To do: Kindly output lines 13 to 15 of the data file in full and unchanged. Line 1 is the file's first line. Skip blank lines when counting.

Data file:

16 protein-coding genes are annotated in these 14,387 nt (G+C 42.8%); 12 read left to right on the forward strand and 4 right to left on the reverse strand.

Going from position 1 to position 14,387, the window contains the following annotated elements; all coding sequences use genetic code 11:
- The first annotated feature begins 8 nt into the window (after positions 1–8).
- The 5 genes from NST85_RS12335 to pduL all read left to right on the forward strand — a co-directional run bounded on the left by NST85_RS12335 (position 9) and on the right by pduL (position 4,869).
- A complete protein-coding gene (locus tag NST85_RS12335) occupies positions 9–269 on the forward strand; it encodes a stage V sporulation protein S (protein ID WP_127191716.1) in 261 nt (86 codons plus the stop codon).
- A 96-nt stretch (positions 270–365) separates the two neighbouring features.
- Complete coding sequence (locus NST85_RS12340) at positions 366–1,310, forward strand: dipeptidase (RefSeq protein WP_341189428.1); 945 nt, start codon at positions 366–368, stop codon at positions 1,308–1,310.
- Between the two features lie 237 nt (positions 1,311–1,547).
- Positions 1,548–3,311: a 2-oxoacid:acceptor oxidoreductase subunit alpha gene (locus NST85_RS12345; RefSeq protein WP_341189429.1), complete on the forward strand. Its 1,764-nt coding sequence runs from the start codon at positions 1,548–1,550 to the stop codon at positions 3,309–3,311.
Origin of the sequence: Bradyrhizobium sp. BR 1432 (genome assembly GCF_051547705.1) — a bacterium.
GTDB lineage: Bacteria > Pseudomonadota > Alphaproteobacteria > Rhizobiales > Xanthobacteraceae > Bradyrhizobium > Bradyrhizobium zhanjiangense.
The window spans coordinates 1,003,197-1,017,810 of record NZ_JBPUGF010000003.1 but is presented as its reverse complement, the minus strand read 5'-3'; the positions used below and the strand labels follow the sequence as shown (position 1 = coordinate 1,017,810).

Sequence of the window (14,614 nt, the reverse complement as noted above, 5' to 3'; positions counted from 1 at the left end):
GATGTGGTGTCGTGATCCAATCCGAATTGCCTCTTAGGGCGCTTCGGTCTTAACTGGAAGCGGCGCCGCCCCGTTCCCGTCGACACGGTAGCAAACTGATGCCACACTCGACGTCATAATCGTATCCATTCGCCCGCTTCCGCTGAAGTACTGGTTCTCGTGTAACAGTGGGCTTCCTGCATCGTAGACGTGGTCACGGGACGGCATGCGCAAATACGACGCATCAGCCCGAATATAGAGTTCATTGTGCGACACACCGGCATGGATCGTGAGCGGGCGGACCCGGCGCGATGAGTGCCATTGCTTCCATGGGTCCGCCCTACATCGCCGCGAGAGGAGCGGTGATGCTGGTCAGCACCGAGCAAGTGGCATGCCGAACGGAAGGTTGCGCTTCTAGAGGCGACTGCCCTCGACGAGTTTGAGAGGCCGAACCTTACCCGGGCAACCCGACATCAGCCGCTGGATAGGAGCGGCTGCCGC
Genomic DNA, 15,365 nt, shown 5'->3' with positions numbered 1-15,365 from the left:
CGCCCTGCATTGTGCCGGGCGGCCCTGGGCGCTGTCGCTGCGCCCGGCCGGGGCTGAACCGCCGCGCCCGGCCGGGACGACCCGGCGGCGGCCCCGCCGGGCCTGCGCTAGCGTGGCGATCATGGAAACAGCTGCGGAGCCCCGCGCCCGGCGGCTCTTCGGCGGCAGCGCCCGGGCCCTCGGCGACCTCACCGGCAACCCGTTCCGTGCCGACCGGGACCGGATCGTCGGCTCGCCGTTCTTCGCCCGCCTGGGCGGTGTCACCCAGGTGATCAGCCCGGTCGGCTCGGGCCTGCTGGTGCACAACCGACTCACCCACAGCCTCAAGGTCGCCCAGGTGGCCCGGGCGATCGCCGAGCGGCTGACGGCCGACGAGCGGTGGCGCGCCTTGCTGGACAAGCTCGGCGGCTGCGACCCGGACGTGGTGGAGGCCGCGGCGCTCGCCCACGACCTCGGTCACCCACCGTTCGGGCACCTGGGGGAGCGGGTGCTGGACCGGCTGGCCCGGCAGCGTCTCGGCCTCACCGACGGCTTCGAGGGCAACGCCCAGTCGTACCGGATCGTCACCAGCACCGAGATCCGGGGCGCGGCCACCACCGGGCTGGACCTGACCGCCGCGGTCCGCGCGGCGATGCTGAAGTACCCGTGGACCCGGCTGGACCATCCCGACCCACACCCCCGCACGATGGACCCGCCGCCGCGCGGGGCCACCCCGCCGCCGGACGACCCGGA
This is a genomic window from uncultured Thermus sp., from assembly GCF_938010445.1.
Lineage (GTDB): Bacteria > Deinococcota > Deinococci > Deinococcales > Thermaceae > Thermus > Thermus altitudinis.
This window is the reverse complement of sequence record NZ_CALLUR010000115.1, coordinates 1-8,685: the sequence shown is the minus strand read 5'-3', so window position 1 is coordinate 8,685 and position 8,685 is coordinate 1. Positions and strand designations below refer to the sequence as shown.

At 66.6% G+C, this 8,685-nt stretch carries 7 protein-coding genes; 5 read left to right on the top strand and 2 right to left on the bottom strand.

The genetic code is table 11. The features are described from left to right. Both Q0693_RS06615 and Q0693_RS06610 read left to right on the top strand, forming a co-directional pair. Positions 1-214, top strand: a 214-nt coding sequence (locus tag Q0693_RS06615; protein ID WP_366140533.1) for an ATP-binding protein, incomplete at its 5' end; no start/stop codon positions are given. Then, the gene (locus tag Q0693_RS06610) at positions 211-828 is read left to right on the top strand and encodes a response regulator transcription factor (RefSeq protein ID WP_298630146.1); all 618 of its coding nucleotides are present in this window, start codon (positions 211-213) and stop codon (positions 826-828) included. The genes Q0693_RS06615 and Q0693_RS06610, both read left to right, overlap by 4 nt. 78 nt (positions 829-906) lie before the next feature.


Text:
Sequence of the window (14,614 nt, the reverse complement as noted above, 5' to 3'; positions counted from 1 at the left end):
GATGTGGTGTCGTGATCCAATCCGAATTGCCTCTTAGGGCGCTTCGGTCTTAACTGGAAGCGGCGCCGCCCCGTTCCCGTCGACACGGTAGCAAACTGATGCCACACTCGACGTCATAATCGTATCCATTCGCCCGCTTCCGCTGAAGTACTGGTTCTCGTGTAACAGTGGGCTTCCTGCATCGTAGACGTGGTCACGGGACGGCATGCGCAAATACGACGCATCAGCCCGAATATAGAGTTCATTGTGCGACACACCGGCATGGATCGTGAGCGGGCGGACCCGGCGCGATGAGTGCCATTGCTTCCATGGGTCCGCCCTACATCGCCGCGAGAGGAGCGGTGATGCTGGTCAGCACCGAGCAAGTGGCATGCCGAACGGAAGGTTGCGCTTCTAGAGGCGACTGCCCTCGACGAGTTTGAGAGGCCGAACCTTACCCGGGCAACCCGACATCAGCCGCTGGATAGGAGCGGCTGCCGC
Genomic DNA, 15,365 nt, shown 5'->3' with positions numbered 1-15,365 from the left: